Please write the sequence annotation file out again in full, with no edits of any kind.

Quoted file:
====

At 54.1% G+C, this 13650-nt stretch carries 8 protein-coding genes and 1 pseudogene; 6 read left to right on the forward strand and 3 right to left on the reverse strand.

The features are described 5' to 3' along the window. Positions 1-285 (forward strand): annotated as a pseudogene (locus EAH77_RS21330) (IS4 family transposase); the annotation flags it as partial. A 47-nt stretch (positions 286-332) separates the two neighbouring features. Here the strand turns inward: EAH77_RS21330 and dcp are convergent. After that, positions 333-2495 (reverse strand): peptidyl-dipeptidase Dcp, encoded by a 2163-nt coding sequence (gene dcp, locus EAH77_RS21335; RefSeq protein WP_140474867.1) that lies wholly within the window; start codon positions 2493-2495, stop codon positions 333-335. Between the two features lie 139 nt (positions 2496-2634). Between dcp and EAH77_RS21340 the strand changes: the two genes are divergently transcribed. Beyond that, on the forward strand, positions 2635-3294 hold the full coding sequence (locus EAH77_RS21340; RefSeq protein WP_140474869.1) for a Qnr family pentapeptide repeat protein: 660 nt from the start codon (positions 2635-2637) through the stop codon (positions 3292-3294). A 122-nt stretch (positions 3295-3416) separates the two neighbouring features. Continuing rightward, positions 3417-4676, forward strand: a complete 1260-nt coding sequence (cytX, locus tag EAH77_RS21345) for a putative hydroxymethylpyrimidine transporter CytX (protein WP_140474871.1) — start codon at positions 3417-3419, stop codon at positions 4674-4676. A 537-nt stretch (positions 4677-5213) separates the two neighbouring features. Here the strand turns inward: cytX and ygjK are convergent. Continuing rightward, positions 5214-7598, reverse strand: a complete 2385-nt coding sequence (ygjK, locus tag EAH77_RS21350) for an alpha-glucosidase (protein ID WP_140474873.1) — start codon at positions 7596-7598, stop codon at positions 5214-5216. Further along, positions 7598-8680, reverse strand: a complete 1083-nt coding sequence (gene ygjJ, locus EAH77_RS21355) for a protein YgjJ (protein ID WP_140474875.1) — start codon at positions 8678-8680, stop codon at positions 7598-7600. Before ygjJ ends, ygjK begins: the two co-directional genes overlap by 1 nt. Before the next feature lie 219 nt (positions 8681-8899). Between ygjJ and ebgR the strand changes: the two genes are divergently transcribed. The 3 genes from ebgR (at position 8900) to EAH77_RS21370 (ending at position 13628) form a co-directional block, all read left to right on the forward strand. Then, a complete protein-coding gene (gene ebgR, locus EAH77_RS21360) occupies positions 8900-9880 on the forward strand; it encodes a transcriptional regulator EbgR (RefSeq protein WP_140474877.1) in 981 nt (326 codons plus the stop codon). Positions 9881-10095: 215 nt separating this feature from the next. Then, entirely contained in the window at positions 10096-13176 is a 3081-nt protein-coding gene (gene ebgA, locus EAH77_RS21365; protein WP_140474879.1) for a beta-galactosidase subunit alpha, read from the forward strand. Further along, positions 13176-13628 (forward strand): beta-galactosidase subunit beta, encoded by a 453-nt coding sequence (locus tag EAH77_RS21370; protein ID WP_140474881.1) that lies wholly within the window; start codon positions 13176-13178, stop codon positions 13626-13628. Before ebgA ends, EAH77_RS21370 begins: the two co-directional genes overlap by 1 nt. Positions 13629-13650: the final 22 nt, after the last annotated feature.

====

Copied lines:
At 54.1% G+C, this 13650-nt stretch carries 8 protein-coding genes and 1 pseudogene; 6 read left to right on the forward strand and 3 right to left on the reverse strand.

The features are described 5' to 3' along the window. Positions 1-285 (forward strand): annotated as a pseudogene (locus EAH77_RS21330) (IS4 family transposase); the annotation flags it as partial. A 47-nt stretch (positions 286-332) separates the two neighbouring features. Here the strand turns inward: EAH77_RS21330 and dcp are convergent. After that, positions 333-2495 (reverse strand): peptidyl-dipeptidase Dcp, encoded by a 2163-nt coding sequence (gene dcp, locus EAH77_RS21335; RefSeq protein WP_140474867.1) that lies wholly within the window; start codon positions 2493-2495, stop codon positions 333-335. Between the two features lie 139 nt (positions 2496-2634). Between dcp and EAH77_RS21340 the strand changes: the two genes are divergently transcribed. Beyond that, on the forward strand, positions 2635-3294 hold the full coding sequence (locus EAH77_RS21340; RefSeq protein WP_140474869.1) for a Qnr family pentapeptide repeat protein: 660 nt from the start codon (positions 2635-2637) through the stop codon (positions 3292-3294). A 122-nt stretch (positions 3295-3416) separates the two neighbouring features. Continuing rightward, positions 3417-4676, forward strand: a complete 1260-nt coding sequence (cytX, locus tag EAH77_RS21345) for a putative hydroxymethylpyrimidine transporter CytX (protein WP_140474871.1) — start codon at positions 3417-3419, stop codon at positions 4674-4676. A 537-nt stretch (positions 4677-5213) separates the two neighbouring features. Here the strand turns inward: cytX and ygjK are convergent. Continuing rightward, positions 5214-7598, reverse strand: a complete 2385-nt coding sequence (ygjK, locus tag EAH77_RS21350) for an alpha-glucosidase (protein ID WP_140474873.1) — start codon at positions 7596-7598, stop codon at positions 5214-5216. Further along, positions 7598-8680, reverse strand: a complete 1083-nt coding sequence (gene ygjJ, locus EAH77_RS21355) for a protein YgjJ (protein ID WP_140474875.1) — start codon at positions 8678-8680, stop codon at positions 7598-7600. Before ygjJ ends, ygjK begins: the two co-directional genes overlap by 1 nt. Before the next feature lie 219 nt (positions 8681-8899). Between ygjJ and ebgR the strand changes: the two genes are divergently transcribed. The 3 genes from ebgR (at position 8900) to EAH77_RS21370 (ending at position 13628) form a co-directional block, all read left to right on the forward strand. Then, a complete protein-coding gene (gene ebgR, locus EAH77_RS21360) occupies positions 8900-9880 on the forward strand; it encodes a transcriptional regulator EbgR (RefSeq protein WP_140474877.1) in 981 nt (326 codons plus the stop codon). Positions 9881-10095: 215 nt separating this feature from the next. Then, entirely contained in the window at positions 10096-13176 is a 3081-nt protein-coding gene (gene ebgA, locus EAH77_RS21365; protein WP_140474879.1) for a beta-galactosidase subunit alpha, read from the forward strand. Further along, positions 13176-13628 (forward strand): beta-galactosidase subunit beta, encoded by a 453-nt coding sequence (locus tag EAH77_RS21370; protein ID WP_140474881.1) that lies wholly within the window; start codon positions 13176-13178, stop codon positions 13626-13628. Before ebgA ends, EAH77_RS21370 begins: the two co-directional genes overlap by 1 nt. Positions 13629-13650: the final 22 nt, after the last annotated feature.